SL: I remember this one huge factory had a mentally ill homeless man living it in with his dog. Several times I was trapped on floors as he led his dog around looking for me. It was like a bad horror movie. I knew I could outsmart a human but I was no match for an animal. I was vulnerable… that was a scary time.

Credit: Photo by Seph Lawless.

Credit: Photo by Seph Lawless.

Credit: Photo by Seph Lawless.

Credit: Photo by Seph Lawless.

Credit: Photo by Seph Lawless.

Credit: Photo by Seph Lawless.

PP: Any interesting tidbits or surprising factoids that you feel our readers will appreciate?

SL: I never crop my pictures. I frame them accordingly and see every shot in my head before I shoot it or I don’t shoot it. I treat my digital camera like it’s an analog camera. These kids nowadays shoot a camera like it’s a machine gun and as a result their work comes across cold and uninspiring. I take my time, oftentimes waiting for the sun and light to align perfectly before I take a shot.

Credit: Photo by Seph Lawless.

Credit: Photo by Seph Lawless.

Credit: Photo by Seph Lawless.

Credit: Photo by Seph Lawless.

Credit: Photo by Seph Lawless.

Credit: Photo by Seph Lawless.

PP: If you had to describe this project/book and its purpose in just a few sentences, what would you say?

SL: The problem with America is there’s not enough television shows about pawn shops and storage lockers. Americans have grown numb as their country is literally crumbling apart. I want my images to send chills down their spine, so Americans demand better for their country. I think fear can be an effective way to get results, but only after every other option has been exhausted, and I think we’ve long passed that.

Credit: Photo by Seph Lawless.

Credit: Photo by Seph Lawless.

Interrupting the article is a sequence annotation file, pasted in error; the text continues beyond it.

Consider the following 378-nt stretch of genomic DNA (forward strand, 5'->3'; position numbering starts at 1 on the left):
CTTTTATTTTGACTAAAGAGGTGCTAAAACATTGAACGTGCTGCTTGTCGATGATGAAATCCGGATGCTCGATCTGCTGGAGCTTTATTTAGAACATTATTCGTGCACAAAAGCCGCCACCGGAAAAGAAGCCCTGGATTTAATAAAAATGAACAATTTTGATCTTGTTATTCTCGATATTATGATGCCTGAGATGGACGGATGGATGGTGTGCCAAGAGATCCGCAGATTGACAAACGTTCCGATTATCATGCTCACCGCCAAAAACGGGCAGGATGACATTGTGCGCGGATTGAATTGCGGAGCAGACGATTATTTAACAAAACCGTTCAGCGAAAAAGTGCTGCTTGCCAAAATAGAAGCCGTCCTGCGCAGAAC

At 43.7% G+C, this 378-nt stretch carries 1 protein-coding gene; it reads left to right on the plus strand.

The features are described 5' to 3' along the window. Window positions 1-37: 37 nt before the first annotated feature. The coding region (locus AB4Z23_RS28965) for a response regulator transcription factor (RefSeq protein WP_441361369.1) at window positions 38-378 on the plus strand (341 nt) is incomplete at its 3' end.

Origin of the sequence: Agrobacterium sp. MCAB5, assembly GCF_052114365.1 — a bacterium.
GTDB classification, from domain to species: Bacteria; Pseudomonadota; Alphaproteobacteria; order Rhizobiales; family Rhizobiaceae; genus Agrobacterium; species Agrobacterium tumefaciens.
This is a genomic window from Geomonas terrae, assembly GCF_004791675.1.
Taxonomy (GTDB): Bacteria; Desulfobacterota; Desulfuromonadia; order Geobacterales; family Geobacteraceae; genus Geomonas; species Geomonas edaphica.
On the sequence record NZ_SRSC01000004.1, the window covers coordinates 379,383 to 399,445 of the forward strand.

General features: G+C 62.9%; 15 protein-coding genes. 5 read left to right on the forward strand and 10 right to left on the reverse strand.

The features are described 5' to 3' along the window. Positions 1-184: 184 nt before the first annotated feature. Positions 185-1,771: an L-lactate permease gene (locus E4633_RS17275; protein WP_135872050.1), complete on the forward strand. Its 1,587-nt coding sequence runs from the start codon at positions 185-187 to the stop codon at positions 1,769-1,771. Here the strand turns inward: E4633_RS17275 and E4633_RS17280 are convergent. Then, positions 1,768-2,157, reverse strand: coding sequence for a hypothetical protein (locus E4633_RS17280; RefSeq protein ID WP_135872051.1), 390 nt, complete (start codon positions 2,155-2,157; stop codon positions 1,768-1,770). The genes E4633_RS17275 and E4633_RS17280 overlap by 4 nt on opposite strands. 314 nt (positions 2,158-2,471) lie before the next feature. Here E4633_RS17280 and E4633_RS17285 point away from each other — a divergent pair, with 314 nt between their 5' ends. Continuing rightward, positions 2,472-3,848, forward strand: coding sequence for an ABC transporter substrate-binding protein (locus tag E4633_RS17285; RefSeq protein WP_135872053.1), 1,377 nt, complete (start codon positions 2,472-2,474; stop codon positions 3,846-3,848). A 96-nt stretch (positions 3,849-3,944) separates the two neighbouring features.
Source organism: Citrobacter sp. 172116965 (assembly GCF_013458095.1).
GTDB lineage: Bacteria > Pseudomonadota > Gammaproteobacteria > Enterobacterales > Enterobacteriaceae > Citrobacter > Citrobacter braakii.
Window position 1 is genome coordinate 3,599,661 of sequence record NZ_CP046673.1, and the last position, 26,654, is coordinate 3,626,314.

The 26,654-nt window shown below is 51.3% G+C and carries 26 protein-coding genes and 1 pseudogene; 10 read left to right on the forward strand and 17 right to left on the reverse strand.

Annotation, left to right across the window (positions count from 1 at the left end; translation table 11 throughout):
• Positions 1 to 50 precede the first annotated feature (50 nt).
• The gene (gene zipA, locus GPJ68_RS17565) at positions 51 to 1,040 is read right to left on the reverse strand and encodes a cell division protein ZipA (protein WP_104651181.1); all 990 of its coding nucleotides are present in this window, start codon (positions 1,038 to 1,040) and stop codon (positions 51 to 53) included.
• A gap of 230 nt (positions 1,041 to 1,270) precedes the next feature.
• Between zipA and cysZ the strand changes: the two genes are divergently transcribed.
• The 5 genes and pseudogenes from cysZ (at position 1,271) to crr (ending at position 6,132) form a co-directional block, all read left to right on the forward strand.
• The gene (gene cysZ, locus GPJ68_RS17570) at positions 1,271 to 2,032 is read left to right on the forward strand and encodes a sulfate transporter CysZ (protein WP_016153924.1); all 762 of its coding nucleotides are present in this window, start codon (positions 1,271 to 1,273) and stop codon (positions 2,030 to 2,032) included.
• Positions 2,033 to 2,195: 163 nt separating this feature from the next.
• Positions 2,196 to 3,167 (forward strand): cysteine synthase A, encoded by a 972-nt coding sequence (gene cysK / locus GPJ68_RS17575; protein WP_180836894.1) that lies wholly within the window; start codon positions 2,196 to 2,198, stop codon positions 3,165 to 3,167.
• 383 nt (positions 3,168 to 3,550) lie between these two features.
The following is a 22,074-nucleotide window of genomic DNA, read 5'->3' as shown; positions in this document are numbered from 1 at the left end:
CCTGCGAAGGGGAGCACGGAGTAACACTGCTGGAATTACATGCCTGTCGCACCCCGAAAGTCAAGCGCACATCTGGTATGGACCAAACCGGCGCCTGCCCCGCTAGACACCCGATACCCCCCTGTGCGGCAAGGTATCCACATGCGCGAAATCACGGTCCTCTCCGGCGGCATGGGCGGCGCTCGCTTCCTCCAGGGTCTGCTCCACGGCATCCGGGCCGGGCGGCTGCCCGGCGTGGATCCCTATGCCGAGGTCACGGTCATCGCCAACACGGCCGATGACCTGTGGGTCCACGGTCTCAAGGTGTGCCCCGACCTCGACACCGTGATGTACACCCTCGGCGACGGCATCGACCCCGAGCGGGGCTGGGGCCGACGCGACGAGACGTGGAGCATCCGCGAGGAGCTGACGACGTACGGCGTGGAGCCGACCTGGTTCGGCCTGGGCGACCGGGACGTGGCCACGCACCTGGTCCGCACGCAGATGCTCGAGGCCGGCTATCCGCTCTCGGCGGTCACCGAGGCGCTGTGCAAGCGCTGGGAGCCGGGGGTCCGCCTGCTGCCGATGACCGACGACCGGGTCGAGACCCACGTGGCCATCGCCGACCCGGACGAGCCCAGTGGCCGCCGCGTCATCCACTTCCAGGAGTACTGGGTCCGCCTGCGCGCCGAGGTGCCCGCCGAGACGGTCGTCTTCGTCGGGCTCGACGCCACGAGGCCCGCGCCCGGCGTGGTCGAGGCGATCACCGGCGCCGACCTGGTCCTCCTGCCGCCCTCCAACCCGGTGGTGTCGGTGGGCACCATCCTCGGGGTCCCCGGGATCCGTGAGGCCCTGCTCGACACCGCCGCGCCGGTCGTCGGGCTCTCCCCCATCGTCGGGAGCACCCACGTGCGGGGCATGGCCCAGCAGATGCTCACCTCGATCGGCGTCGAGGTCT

Credit: Photo by Seph Lawless.

Credit: Photo by Seph Lawless.

Credit: Photo by Seph Lawless.

Credit: Photo by Seph Lawless.

PP: Finally, what are your photography plans going forward? What are you looking forward to in 2014?

SL: To find beauty in the most grotesque things is a gift. I plan on continuing to challenge the viewer in that sense. I’ll be photographing Ohio Death Row inmates in 2014. The photographs will be an attempt to humanize them through portraits alone. That will be on July 4, 2014 as most will be out enjoying their freedom and watching fireworks, I’ll be in a prison hopefully creating something powerful and moving.

Recently, two American professors from two major Universities have been using my photographs to inspire creative writing/poetry among their students. A Pakistani professor in Lahore has also been doing the same. Texas A&M recently ordered both of my books for their university library after a sociology professor requested it. My new book slated for fall of 2014 will sharing these students poems along with the images of mine that inspired them. It will be released by a leading publisher by November 2014.

Credit: Photo by Seph Lawless.

Credit: Photo by Seph Lawless.

Credit: Photo by Seph Lawless.

Credit: Photo by Seph Lawless.

Credit: Photo by Seph Lawless.

Credit: Photo by Seph Lawless.

Credit: Photo by Seph Lawless.

Credit: Photo by Seph Lawless.

Credit: Photo by Seph Lawless.

Credit: Photo by Seph Lawless.

Credit: Photo by Seph Lawless.

Credit: Photo by Seph Lawless.

Credit: Photo by Seph Lawless.

Credit: Photo by Seph Lawless.

Credit: Photo by Seph Lawless.

Credit: Photo by Seph Lawless.

Credit: Photo by Seph Lawless.

Credit: Photo by Seph Lawless.

Credit: Photo by Seph Lawless.

Credit: Photo by Seph Lawless.

Credit: Photo by Seph Lawless.

Credit: Photo by Seph Lawless.

Credit: Photo by Seph Lawless.

Credit: Photo by Seph Lawless.

Credit: Photo by Seph Lawless.

Credit: Photo by Seph Lawless.

We want to sincerely thank Seph for taking the time to answer our questions and for allowing us to share his photography. To see more of his work and follow along on his future adventures, be sure to head over to Seph’s website and give him a follow on Facebook.

And if you loved these abandoned mall images as much as we did, you can pick up Black Friday: The Collapse of the American Shopping Mall by clicking here.


Image credits: Photographs by Seph Lawless and used with permission


 
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  • afex505

    slighty OT, but many hot urbex sites are still patrolled, especially if the property is still owned by someone (which for these malls is very likely)

    best example i can think of is the ruined Six Flags in New Orleans that was underwater during Katrina, they just about have a dedicated cop on a beat there.